The lax government regulation has been blamed for the financial crisis resulting from sub-prime mortgages. The minimal control on the financial sector has led to the increase in what is known as high risk lending (Yuliya and Hemert, 2008). Krugan in his book The Return of the Depression notes how the financial system in the United States has gone out of control and the government’s laxity in regulation of the sector has taken things out of hand. Annis (2009) also notes that the mortgage market in Canada has taken to reckless practices which have increased the risks involved in mortgages.
The Federal government allowed an increase in mortgage repayment period from twenty five years to forty years and this has given the financial institutions mandate to engage in predatory practices in order to attract customers. The customers are falling prey to the attractive repayment installments and when they finally fail to pay up huge losses are incurred. This is not surprising given that home foreclosures in Alberta and B. C have doubled since 2007 (Annis, 2009 Credit Default Swaps Credit Default Swaps (CDS) refer to instruments in the financial sector which help to shield debt holders from default risk.
They also act as a hedge for speculation of profits in financial instruments such as bonds and securities. It is almost like insurance since a creditor pays certain amounts of payoffs to the seller of the credit default swap in most cases an insurance company such that incase the creditor defaults in payment the insurance company pays the outstanding amount (Jubak, 2008). The CDS crisis has resulted with the current economic crisis as a result of people’s reduced inability to pay their loans and more so mortgage loans.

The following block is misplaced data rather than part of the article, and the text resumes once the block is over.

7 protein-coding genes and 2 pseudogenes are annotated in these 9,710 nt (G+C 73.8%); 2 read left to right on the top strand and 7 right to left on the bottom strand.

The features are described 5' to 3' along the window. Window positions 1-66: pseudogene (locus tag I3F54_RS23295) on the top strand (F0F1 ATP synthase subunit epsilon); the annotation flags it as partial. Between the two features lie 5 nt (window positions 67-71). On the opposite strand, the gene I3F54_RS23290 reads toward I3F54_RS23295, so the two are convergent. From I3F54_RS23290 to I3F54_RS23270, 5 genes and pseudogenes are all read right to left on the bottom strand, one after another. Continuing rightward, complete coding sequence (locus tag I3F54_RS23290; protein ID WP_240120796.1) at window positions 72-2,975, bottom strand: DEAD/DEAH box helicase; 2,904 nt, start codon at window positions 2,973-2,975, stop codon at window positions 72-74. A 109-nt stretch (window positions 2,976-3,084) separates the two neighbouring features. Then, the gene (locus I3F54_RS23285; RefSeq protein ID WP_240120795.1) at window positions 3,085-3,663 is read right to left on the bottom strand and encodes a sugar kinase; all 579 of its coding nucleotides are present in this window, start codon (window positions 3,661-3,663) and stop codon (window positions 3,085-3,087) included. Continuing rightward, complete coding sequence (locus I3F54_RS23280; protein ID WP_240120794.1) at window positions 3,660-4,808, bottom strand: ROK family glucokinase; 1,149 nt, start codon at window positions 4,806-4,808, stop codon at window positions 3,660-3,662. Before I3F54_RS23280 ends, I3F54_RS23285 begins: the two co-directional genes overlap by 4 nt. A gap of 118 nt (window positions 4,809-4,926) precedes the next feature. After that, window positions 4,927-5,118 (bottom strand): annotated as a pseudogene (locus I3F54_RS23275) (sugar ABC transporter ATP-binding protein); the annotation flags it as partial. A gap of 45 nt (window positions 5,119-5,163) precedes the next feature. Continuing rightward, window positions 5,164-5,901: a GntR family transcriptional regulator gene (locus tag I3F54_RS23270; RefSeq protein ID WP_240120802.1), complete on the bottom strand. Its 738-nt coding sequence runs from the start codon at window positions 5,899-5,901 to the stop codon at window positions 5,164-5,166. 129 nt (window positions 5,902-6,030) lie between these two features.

Operation of CDS is entirely unregulated and there is no way of knowing whether a CDS seller is capable of paying the defaulted amount on behalf of their client (Gilani, 2008). This is another area where the federal government has not taken much initiative and the CDS system has been left to develop on its own leading to the current crisis in the financial sector (Engdal, 2008). The CDS sellers are not usually required by the law to put up side reserves and even though banks require sellers to put up some funds when making the sales, there are no set standards for the industry (Engdal, 2008).
CDS are like private contracts between private individuals usually made over the telephone or sold over the counter. They are risky in that once premiums have been made and by bad luck the seller goes bankrupt there is no way of recovering neither the premiums nor the defaulted amount (Engdal, 2008). Companies acting as buyers have suffered losses as a result of selling excess CDS protection without considering that the entities in question could decline in value so that it would be difficult for them to pay for the losses (Jubak, 2008).
The chain reactions that are likely to emerge following failures in the CDS market could lead to untold financial crisis. The trail of the CDS crisis actually follows the same path as the sub-prime mortgage crisis. Once borrowers default in payment of mortgages, sellers of CDS will be forced to pay them off. The increased burden will most definitely weigh too heavily on them such that they may not afford to honor all the CDS. The liability will be felt by the banks and hence there will be less funds to lend out.